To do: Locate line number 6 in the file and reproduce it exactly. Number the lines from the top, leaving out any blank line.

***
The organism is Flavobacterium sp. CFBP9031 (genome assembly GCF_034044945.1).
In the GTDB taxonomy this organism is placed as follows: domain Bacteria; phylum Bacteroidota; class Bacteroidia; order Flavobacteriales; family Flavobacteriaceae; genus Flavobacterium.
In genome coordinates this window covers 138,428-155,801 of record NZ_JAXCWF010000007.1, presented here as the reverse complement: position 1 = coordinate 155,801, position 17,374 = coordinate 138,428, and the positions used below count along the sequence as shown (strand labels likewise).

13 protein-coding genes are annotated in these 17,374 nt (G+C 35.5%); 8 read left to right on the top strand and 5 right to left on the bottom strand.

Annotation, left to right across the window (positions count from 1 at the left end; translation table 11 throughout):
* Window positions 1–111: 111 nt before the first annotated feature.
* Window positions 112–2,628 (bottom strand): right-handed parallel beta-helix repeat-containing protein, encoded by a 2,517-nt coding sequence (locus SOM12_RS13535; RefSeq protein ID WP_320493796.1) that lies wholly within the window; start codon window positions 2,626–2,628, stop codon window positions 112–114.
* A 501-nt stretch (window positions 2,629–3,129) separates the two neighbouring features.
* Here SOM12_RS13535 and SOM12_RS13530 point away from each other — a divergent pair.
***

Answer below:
* Window positions 1–111: 111 nt before the first annotated feature.